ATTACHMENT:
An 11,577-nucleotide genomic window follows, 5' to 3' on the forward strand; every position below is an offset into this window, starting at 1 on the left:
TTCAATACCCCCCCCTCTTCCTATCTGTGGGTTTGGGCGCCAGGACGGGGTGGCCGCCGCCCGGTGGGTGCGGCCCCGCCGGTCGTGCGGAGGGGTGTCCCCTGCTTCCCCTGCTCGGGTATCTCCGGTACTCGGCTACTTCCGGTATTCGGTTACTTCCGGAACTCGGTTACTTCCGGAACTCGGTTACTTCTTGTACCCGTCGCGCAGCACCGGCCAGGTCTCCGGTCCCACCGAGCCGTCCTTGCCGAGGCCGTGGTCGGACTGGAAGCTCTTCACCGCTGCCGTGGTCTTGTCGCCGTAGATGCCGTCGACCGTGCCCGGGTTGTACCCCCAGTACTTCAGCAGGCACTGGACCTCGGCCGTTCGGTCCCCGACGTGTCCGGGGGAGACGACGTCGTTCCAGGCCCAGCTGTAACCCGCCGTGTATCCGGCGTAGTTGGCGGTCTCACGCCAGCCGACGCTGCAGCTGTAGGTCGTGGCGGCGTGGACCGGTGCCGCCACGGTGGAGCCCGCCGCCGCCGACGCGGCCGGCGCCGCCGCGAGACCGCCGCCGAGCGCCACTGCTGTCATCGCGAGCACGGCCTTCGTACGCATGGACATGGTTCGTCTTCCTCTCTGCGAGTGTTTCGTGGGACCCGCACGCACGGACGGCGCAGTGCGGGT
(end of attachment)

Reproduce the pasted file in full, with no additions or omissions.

An 11,577-nucleotide genomic window follows, 5' to 3' on the forward strand; every position below is an offset into this window, starting at 1 on the left:
TTCAATACCCCCCCCTCTTCCTATCTGTGGGTTTGGGCGCCAGGACGGGGTGGCCGCCGCCCGGTGGGTGCGGCCCCGCCGGTCGTGCGGAGGGGTGTCCCCTGCTTCCCCTGCTCGGGTATCTCCGGTACTCGGCTACTTCCGGTATTCGGTTACTTCCGGAACTCGGTTACTTCCGGAACTCGGTTACTTCTTGTACCCGTCGCGCAGCACCGGCCAGGTCTCCGGTCCCACCGAGCCGTCCTTGCCGAGGCCGTGGTCGGACTGGAAGCTCTTCACCGCTGCCGTGGTCTTGTCGCCGTAGATGCCGTCGACCGTGCCCGGGTTGTACCCCCAGTACTTCAGCAGGCACTGGACCTCGGCCGTTCGGTCCCCGACGTGTCCGGGGGAGACGACGTCGTTCCAGGCCCAGCTGTAACCCGCCGTGTATCCGGCGTAGTTGGCGGTCTCACGCCAGCCGACGCTGCAGCTGTAGGTCGTGGCGGCGTGGACCGGTGCCGCCACGGTGGAGCCCGCCGCCGCCGACGCGGCCGGCGCCGCCGCGAGACCGCCGCCGAGCGCCACTGCTGTCATCGCGAGCACGGCCTTCGTACGCATGGACATGGTTCGTCTTCCTCTCTGCGAGTGTTTCGTGGGACCCGCACGCACGGACGGCGCAGTGCGGGT